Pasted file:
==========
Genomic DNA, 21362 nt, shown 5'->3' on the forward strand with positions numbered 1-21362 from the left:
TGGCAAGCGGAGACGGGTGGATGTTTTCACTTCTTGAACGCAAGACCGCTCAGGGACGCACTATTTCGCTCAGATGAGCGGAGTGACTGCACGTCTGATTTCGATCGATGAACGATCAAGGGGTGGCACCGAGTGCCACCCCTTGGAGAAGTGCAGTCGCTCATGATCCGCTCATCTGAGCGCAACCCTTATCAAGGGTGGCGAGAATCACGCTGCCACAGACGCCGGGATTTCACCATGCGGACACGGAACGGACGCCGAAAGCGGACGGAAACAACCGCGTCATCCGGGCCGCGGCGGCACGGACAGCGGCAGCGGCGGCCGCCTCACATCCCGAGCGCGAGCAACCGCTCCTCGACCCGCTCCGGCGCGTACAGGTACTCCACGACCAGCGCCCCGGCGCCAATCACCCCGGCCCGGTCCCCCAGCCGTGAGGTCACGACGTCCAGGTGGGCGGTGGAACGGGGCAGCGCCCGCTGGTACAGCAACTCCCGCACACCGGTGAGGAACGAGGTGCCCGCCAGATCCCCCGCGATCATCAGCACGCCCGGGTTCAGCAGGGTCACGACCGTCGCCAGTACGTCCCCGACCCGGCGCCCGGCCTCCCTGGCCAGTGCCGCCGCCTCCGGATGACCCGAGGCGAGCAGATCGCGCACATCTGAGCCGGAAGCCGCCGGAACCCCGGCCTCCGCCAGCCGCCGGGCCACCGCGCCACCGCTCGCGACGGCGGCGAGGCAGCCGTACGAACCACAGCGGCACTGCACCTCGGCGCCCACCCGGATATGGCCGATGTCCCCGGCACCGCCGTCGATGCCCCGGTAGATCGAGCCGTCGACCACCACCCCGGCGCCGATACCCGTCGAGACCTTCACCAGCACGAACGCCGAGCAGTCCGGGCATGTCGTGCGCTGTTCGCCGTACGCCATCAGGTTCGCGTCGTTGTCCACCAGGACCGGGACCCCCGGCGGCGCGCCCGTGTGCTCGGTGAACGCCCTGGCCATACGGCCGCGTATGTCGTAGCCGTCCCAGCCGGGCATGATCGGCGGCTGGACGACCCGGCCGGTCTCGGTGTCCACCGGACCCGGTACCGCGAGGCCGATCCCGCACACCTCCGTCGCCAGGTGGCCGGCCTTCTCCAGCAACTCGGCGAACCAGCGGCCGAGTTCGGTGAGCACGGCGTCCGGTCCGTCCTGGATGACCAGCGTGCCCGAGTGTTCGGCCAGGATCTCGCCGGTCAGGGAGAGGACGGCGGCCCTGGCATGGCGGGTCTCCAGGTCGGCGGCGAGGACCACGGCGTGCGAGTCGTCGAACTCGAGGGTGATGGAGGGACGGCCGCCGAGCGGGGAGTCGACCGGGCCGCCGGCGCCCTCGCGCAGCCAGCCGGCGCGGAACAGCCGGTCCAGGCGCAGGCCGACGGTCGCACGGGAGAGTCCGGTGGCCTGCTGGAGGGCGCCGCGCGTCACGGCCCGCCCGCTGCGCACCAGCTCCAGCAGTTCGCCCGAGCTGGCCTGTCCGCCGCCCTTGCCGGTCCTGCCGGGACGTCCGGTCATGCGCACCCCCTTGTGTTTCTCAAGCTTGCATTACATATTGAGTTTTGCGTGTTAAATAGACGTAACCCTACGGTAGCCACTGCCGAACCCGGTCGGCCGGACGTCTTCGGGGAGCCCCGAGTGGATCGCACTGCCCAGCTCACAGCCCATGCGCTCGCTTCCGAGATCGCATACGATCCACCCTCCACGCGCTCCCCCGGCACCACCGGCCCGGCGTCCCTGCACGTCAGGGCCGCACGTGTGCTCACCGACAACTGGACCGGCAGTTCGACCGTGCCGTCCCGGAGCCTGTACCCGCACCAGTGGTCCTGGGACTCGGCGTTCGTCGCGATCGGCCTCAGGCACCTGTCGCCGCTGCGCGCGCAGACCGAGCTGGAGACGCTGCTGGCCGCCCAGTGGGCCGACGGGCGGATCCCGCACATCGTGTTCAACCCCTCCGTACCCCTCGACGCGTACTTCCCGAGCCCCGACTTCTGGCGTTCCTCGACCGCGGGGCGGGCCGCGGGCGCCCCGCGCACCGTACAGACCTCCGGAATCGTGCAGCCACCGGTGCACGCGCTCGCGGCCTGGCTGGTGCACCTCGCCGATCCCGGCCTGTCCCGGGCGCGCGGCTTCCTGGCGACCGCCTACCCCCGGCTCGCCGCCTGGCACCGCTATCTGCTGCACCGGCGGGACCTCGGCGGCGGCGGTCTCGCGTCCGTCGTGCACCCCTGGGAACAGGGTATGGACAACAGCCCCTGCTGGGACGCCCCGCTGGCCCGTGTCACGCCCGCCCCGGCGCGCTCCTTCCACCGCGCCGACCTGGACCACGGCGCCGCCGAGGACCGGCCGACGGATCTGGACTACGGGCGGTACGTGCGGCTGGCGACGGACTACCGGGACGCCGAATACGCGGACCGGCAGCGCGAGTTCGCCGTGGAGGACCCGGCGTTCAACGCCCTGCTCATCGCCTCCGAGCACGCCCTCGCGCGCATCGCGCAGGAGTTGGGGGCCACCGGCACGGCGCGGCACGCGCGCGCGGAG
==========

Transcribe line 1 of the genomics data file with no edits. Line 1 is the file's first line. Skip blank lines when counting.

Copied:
Genomic DNA, 21362 nt, shown 5'->3' on the forward strand with positions numbered 1-21362 from the left: